Society Golfing…

There is numerous ways to enjoy golf in 2015 and one of the most popular is to play golf through a society or a online golf club such as The Social Golfer.

The History of Society Golfing…

Society golfing first started back in the 16th & 17th centuries and were normally incorporated by a collection of keen golfers who didn’t necessarily have a golf club to play at.

This led to a number of those early societies arranging both the land and finance on which to build a course for themselves.

Many compete for the coveted title of THE oldest society in the UK, but whilst it will always remain in dispute, some would argue that Royal Blackheath Golf Club in South East London was certainly one of the first.

“Blackheath Golf Club is known wherever golf is played as having been instituted in 1608. Whilst we know that golf was being played on Blackheath prior to that time, by individuals with a uniquely common bond to all intents and purposes a ‘club’ – no documentary evidence of this inception date has yet been unearthed (and no explanation offered for the selection of 1608 rather than 1603) since the Club’s accounts prior to 1787, and the minutes prior to 1800, are missing.  

The Club’s own artifacts evidence its existence as early as 1745, and the Edinburgh Almanac which has listed the dates of formation of the leading golfing societies since the early 1800s – records Blackheath as having been established “prior to 1745” from as long ago as 1830….. 

….No less an authority than Bernard Darwin (grandson of Charles Darwin, golf correspondent of The Times for 46 years, past Captain of the Royal & Ancient, and the most revered of all golf writers) began his introduction to a guide to the Club (published in the 1940s) with the following words: “The Royal Blackheath Golf Club, as all the world knows, is the oldest golf club in the world.” excerpt courtesy of the Royal Blackheath website.

However, many would argue that the Scottish were also there around this time including the Royal Burgess Golfing Society of Edinburgh, the Honourable Company of Edinburgh Golfers, the Bruntsfield Links Golfing Society of Edinburgh.

Once the game grew, these groups, with their increasing numbers, became ever more ‘nomadic’ and started to use their critical mass to move from club to club, thus the modern ‘Golf Society’ was born.

Of course, no one can really be sure of who was first, but what we do know, is it caught on!

Royal Burgess Golfing Society

Society golfing in 2015….

Today with people working longer hours than ever before and people living further spread out from family and friends, there is no denying that there has been a downturn in the no. of golfing societies in the UK.

In recent years, many golf clubs have had to work very hard to maintain the number of golf societies visiting their clubs, and the numbers in those societies have reduced significantly too. Unofficially, most clubs now consider as little as eight golfers making a booking, a golfing society.

Why the decline in golf societies?

Well, many self-employed workers in the 70’s, 80’s, and 90’s would happily take time off to gather on a weekday afternoon at the local club but this is no longer an option (unless retired).

In addition, many company Directors would happily have meetings ‘on the course’ but this is often no longer seen as an acceptable way to do business by their co-workers.

Coupled with the fact that there has been an overall drop in club membership of golf since 2006, it’s a sign that golf needs to act fast.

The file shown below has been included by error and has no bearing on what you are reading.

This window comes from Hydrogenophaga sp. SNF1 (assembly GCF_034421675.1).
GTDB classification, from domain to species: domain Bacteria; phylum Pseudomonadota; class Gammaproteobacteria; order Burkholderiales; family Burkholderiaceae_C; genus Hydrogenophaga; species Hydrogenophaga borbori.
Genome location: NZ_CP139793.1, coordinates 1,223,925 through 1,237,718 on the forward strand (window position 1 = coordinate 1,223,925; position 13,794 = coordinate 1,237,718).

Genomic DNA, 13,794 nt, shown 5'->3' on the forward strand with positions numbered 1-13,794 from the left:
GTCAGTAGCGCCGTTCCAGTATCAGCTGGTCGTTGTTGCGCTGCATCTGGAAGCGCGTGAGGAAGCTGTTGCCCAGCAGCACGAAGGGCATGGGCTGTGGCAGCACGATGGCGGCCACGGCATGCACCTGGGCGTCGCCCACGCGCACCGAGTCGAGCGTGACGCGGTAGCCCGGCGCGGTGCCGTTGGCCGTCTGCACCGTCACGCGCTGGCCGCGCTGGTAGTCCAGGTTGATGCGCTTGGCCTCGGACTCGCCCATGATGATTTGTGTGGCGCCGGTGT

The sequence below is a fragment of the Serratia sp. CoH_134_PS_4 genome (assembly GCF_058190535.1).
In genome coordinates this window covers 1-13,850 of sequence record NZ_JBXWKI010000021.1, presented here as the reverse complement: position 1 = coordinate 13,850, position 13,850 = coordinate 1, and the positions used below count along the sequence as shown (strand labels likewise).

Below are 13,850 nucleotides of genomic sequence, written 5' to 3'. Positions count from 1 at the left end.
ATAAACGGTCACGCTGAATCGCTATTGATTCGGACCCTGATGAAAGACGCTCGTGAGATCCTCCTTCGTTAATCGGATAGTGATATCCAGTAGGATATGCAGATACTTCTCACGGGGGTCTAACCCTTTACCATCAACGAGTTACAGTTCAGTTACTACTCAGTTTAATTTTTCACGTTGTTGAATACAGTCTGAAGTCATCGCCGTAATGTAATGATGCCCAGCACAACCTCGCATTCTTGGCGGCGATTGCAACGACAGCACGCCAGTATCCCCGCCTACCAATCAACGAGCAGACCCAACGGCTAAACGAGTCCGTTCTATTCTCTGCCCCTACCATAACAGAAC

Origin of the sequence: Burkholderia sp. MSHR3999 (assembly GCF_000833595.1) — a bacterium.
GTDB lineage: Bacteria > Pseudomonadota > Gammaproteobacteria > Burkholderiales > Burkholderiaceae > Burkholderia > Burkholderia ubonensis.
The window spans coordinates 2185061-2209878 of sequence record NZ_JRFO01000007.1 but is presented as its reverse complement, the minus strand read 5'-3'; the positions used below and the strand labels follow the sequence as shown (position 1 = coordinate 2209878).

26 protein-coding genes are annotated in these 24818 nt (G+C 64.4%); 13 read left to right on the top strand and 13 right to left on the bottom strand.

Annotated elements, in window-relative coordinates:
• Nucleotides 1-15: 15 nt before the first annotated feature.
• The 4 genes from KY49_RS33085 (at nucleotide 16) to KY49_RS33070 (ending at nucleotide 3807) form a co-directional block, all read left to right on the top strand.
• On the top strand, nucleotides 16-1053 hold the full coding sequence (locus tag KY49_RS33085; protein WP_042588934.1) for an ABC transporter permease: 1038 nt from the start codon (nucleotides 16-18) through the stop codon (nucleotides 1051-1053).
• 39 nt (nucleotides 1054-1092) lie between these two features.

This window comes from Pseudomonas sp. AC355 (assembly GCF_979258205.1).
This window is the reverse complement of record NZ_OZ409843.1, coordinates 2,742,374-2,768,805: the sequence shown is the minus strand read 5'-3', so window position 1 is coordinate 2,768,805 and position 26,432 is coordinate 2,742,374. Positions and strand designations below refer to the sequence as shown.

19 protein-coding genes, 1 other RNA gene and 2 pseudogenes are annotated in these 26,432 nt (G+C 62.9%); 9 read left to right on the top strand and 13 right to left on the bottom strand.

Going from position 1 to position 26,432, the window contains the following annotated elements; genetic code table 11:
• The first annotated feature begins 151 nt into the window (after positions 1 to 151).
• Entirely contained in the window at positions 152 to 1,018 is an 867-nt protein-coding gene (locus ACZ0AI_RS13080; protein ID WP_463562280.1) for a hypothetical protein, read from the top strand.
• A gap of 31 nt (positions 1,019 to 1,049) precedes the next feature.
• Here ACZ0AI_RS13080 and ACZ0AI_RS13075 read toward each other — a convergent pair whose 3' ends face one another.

Many clubs for too long have got fat on the traditional 5 and 7-day membership model and clubs themselves can often be seen as unfriendly and unwelcoming places. Of course, all clubs deny this is the case but how often do they take the time to ask golfers why they don’t return.

However, all this opens the door wider for sites such as TSG to flourish!

What we are doing to improve Society golfing?

The Social Golfer - Online Golf Club

Firstly, because we do not own a course, we are in the unique position to be able to keep our membership fees to a minimum. Compare the TSG fee of £25 per year to that of a golf club, charging between £800 – £1200.

Secondly, we have worked very hard to create a welcoming and inclusive atmosphere on the site and the site function allows you to arrange games with other members in a very simple fashion…. unlike some clubs whereby you’d only get to know golfers by introduction or by signing up to the Captain’s medal day and hoping you get in a four-ball you like.

Of course, our model is not new, in some ways, it is not dissimilar to those early society golfing models.

As we grow, we hope that we too can use our critical mass to source better deals for our members, whether when booking Green fees or when buying golf holidays.

How can I fulfill my society’s golfing needs with TSG?

Well, there are a number of ways.

You can either see us a one BIG golfing society, whereby you can join independent games posted by your fellow TSG members on the TSG games calendar OR you can start your own society….

We have a number of successful societies that have grown on TSG including South East SwingThe Epping Banditsand others that have regular meets at a designated club.

Alternatively, we have TSGers who have brought their golf society to TSG and watched it grow. A great example of this is Roger Akerman’s Group – The Pine Tree Golf Society

Finally, there are plenty of charity golf days organised through the site including our very own TSG OPEN GOLF DAY Championship, which are normally free to join.

So, is Society Golfing dying?

Absolutely not!

We believe that over the next few years, sites like ours will lead the way in golf, and golf clubs will be forced to improve their offering and service levels, in order to accommodate the nomadic golfer!

Join TSG today – Register Here

By Ian Mullins